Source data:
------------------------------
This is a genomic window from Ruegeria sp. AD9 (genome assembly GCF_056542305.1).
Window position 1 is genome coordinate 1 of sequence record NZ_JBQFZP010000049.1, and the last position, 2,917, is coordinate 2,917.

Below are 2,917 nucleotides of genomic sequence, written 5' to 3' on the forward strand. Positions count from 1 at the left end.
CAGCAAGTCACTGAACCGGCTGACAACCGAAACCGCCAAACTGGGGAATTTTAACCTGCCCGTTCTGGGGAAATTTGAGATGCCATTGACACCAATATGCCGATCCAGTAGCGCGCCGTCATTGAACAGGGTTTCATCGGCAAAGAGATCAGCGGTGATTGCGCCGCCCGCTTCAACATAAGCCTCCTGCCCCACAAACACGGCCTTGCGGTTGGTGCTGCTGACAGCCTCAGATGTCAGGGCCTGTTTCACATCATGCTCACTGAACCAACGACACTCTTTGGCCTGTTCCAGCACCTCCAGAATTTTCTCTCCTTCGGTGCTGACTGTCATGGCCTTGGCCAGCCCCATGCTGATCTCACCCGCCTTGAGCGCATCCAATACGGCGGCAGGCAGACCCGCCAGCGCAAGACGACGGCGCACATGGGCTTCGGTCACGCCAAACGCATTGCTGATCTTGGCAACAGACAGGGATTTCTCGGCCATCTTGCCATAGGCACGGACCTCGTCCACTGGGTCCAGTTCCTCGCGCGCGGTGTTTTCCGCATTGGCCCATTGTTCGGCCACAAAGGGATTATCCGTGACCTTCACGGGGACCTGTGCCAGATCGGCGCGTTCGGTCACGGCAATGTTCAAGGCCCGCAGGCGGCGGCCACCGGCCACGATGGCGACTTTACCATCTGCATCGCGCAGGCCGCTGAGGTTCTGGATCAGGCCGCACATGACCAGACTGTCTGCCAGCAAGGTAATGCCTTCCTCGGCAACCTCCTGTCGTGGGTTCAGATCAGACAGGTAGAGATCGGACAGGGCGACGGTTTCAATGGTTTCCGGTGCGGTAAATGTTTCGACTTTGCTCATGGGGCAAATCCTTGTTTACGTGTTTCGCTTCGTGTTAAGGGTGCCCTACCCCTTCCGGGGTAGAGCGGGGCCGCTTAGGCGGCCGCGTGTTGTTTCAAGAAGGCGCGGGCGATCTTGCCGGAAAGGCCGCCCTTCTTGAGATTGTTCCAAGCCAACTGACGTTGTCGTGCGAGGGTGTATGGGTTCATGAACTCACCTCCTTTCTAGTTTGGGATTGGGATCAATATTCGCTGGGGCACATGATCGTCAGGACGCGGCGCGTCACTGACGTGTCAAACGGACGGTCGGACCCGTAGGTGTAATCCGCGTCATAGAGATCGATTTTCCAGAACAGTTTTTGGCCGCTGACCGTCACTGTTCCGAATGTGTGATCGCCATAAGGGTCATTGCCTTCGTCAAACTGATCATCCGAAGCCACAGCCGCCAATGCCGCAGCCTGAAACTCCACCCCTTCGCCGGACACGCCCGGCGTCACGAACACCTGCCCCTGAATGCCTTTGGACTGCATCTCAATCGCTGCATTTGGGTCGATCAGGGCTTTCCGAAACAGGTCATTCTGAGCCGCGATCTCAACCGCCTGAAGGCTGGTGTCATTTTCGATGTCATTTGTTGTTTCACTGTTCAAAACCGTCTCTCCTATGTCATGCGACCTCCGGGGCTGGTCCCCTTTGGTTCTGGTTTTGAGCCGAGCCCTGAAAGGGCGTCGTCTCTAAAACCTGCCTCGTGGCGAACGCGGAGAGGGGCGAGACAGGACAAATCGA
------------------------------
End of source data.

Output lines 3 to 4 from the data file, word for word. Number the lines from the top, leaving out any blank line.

Below are 2,917 nucleotides of genomic sequence, written 5' to 3' on the forward strand. Positions count from 1 at the left end.
CAGCAAGTCACTGAACCGGCTGACAACCGAAACCGCCAAACTGGGGAATTTTAACCTGCCCGTTCTGGGGAAATTTGAGATGCCATTGACACCAATATGCCGATCCAGTAGCGCGCCGTCATTGAACAGGGTTTCATCGGCAAAGAGATCAGCGGTGATTGCGCCGCCCGCTTCAACATAAGCCTCCTGCCCCACAAACACGGCCTTGCGGTTGGTGCTGCTGACAGCCTCAGATGTCAGGGCCTGTTTCACATCATGCTCACTGAACCAACGACACTCTTTGGCCTGTTCCAGCACCTCCAGAATTTTCTCTCCTTCGGTGCTGACTGTCATGGCCTTGGCCAGCCCCATGCTGATCTCACCCGCCTTGAGCGCATCCAATACGGCGGCAGGCAGACCCGCCAGCGCAAGACGACGGCGCACATGGGCTTCGGTCACGCCAAACGCATTGCTGATCTTGGCAACAGACAGGGATTTCTCGGCCATCTTGCCATAGGCACGGACCTCGTCCACTGGGTCCAGTTCCTCGCGCGCGGTGTTTTCCGCATTGGCCCATTGTTCGGCCACAAAGGGATTATCCGTGACCTTCACGGGGACCTGTGCCAGATCGGCGCGTTCGGTCACGGCAATGTTCAAGGCCCGCAGGCGGCGGCCACCGGCCACGATGGCGACTTTACCATCTGCATCGCGCAGGCCGCTGAGGTTCTGGATCAGGCCGCACATGACCAGACTGTCTGCCAGCAAGGTAATGCCTTCCTCGGCAACCTCCTGTCGTGGGTTCAGATCAGACAGGTAGAGATCGGACAGGGCGACGGTTTCAATGGTTTCCGGTGCGGTAAATGTTTCGACTTTGCTCATGGGGCAAATCCTTGTTTACGTGTTTCGCTTCGTGTTAAGGGTGCCCTACCCCTTCCGGGGTAGAGCGGGGCCGCTTAGGCGGCCGCGTGTTGTTTCAAGAAGGCGCGGGCGATCTTGCCGGAAAGGCCGCCCTTCTTGAGATTGTTCCAAGCCAACTGACGTTGTCGTGCGAGGGTGTATGGGTTCATGAACTCACCTCCTTTCTAGTTTGGGATTGGGATCAATATTCGCTGGGGCACATGATCGTCAGGACGCGGCGCGTCACTGACGTGTCAAACGGACGGTCGGACCCGTAGGTGTAATCCGCGTCATAGAGATCGATTTTCCAGAACAGTTTTTGGCCGCTGACCGTCACTGTTCCGAATGTGTGATCGCCATAAGGGTCATTGCCTTCGTCAAACTGATCATCCGAAGCCACAGCCGCCAATGCCGCAGCCTGAAACTCCACCCCTTCGCCGGACACGCCCGGCGTCACGAACACCTGCCCCTGAATGCCTTTGGACTGCATCTCAATCGCTGCATTTGGGTCGATCAGGGCTTTCCGAAACAGGTCATTCTGAGCCGCGATCTCAACCGCCTGAAGGCTGGTGTCATTTTCGATGTCATTTGTTGTTTCACTGTTCAAAACCGTCTCTCCTATGTCATGCGACCTCCGGGGCTGGTCCCCTTTGGTTCTGGTTTTGAGCCGAGCCCTGAAAGGGCGTCGTCTCTAAAACCTGCCTCGTGGCGAACGCGGAGAGGGGCGAGACAGGACAAATCGA